Fixing a government price on emissions will be key to transmitting the right signals to Austria’s economy over the next decade, according to Armon Rezai, a climate-finance professor at Vienna University of Business and Economics who’s advised the country’s national bank. At present, individuals and small companies are mostly excluded from Europe’s volatile carbon-offset markets.
Rezai points to research in tax salience, a sub-specialty of behavioral economics, that shows how well-planned levies can change consumption and production patterns. Data suggest clear public communication about when rates will rise, followed by decisive action are key to using tax policy as a lever to cut emissions.
“If you just gradually increase tax rates, then people generally don’t care,” said Rezai, citing research on how incremental tax increases on alcohol and tobacco only modestly dissuaded people from engaging in unhealthy habits. “It would make more sense to announce and implement a sharp carbon-tax in a prescribed time frame, while potentially removing other taxes on energy.”
Opposition to taxing pollution emitted from internal-combustion engines is fierce among some in Austria, including a nationalist party that equates the license to burn fossil fuel with individual liberty. Almost a tenth of the country’s jobs are linked to the automobile industry. Austria’s Chamber of Commerce has called the government’s tax plan an ideologically-driven fantasy and rallied skeptics among some of the country’s biggest companies, including Voestalpine AG, OMV AG and Wienerberger AG, the world’s largest brickmaker.
“I have the fear this isn’t going to be used to improve carbon footprints but to fix fiscal imbalances,” said Wienerberger Chief Executive Officer Heimo Scheuch. “I don’t want to see intervention from the state that consumers will feel.”
To help blunt the impact of a carbon tax, the government has rolled out incentives to reduce carbon footprints. Hundreds of millions of euros are budgeted to help taxpayers switch to electric vehicles, install charging points and scrap fossil-fuel heating. In the second half of 2021, a landmark law will enable faster deployment of subsidized solar and wind installations, as well as the formation of energy communities to challenge the power of traditional utilities.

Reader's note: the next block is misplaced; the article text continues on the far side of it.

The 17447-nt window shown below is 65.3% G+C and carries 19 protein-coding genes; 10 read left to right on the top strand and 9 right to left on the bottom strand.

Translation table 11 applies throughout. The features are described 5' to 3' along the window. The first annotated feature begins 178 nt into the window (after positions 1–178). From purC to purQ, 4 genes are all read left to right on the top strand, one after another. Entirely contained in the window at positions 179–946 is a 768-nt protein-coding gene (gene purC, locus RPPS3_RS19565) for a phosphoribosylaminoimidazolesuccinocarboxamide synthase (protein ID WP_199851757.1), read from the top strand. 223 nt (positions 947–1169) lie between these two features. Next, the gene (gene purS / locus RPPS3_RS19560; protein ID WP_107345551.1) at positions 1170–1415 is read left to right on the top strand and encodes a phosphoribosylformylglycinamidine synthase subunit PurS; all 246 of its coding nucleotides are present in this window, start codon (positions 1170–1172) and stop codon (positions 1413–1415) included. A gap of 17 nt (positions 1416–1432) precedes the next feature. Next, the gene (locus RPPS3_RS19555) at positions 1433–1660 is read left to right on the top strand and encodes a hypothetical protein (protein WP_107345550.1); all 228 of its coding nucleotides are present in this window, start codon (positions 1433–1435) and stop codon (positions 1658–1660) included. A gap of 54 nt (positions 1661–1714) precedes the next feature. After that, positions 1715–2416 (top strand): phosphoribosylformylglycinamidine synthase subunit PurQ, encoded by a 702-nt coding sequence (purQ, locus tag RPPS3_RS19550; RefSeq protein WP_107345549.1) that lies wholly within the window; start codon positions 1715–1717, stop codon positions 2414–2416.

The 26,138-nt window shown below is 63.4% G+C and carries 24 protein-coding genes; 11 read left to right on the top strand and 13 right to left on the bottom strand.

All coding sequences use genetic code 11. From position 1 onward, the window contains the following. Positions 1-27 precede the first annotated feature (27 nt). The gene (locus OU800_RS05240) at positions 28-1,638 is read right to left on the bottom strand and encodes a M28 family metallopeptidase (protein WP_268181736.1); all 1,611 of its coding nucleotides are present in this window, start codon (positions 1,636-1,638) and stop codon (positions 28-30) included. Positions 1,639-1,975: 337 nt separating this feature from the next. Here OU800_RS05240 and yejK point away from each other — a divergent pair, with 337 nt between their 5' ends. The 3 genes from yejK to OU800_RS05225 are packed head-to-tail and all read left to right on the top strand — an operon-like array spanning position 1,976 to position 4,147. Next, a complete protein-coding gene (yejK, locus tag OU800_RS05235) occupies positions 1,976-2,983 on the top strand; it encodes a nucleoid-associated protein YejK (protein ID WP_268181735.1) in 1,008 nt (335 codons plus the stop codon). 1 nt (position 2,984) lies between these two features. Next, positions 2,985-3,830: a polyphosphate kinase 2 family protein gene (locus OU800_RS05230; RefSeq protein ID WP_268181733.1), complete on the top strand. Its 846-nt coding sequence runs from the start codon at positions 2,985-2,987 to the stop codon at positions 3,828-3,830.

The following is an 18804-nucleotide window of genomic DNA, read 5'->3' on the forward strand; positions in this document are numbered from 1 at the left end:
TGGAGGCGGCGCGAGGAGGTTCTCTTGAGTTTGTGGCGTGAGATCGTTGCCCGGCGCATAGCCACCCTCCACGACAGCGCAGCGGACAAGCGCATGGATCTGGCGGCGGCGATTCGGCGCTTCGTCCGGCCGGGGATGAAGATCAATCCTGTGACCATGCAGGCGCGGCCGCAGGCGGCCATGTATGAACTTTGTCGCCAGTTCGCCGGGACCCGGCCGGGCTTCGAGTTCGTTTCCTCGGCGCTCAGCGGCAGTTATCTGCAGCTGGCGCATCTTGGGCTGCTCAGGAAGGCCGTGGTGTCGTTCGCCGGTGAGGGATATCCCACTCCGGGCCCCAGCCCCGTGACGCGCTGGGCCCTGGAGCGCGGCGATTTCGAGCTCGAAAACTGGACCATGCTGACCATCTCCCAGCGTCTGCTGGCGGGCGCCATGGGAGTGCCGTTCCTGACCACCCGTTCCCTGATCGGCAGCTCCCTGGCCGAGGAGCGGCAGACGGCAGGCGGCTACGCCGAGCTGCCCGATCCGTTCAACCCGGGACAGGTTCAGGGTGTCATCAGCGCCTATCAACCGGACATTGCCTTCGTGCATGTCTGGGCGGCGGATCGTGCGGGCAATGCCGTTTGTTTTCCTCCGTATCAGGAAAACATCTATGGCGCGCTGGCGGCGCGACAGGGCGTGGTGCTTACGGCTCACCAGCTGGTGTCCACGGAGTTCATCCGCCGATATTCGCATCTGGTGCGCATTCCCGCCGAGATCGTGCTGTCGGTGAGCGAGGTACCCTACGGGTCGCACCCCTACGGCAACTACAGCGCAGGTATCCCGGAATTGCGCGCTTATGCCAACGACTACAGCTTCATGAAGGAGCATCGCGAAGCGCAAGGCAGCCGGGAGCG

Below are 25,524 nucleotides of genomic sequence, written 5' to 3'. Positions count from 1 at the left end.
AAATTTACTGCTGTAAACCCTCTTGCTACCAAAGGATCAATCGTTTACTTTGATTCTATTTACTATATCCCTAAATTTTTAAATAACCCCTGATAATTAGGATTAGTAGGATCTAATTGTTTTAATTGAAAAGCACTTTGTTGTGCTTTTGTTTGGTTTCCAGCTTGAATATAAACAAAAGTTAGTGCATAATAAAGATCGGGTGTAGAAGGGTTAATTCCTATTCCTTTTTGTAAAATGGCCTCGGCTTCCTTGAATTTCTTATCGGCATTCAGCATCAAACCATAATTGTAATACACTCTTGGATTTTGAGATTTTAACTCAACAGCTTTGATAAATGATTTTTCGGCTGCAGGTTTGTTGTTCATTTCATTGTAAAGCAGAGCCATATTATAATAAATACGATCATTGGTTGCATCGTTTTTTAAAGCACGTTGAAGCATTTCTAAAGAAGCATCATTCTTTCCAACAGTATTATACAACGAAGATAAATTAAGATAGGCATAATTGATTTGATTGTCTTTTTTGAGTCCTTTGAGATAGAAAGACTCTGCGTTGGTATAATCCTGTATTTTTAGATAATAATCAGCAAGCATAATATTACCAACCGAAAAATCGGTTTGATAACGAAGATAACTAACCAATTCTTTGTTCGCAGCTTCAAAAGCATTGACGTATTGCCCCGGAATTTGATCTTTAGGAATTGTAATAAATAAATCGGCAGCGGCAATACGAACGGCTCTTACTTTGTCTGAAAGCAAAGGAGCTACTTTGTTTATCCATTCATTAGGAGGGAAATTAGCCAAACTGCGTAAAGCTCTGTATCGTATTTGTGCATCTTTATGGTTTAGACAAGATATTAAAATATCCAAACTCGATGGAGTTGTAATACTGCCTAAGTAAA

“Climate policy cannot be socially blind,” said Gewessler, who’s also committed to giving all Austrians unlimited public-transportation access across the whole country for 3 euros a day. “We have to keep that in mind when we design policy. With the money we give back to the people, we want to support the switch to climate-friendlier options, be it in mobility, public transportation or retrofitting homes.”
The richest 10% of Austrians could be set to bear the brunt of the government’s planned tax reform, according to Greenpeace researchers, who figure the wealthiest households emit twice the annual volume of greenhouse gases than an average home. Using a carbon tax to try to bridge growing economic inequality could also have wider benefits for the mental health of Austrians, according to Sigmund Freud University’s Raile.
In a world where individual action to solve climate change often appear futile, Austrians are looking at carbon taxes to ensure their collective peace of mind. Concern for the climate is a persistent thread going back to the foundations of the theory of psychoanalysis expounded by Freud himself, says Raile, who offers eco-anxiety therapy from his perch in cooler mountain air.
“Men have gained control over the forces of nature to such an extent that with their help they would have no difficulty in exterminating one another to the last man,” Freud wrote in Civilization and Its Discontents, published in 1930. “They know this, and hence comes a large part of their current unrest, their unhappiness and their mood of anxiety.”
This article is part of Bloomberg Green’s Carbon Benchmarks series, which analyzes how countries plan to reach net-zero emissions. Click here to get e-mail alerts when new stories are published.
©2021 Bloomberg L.P.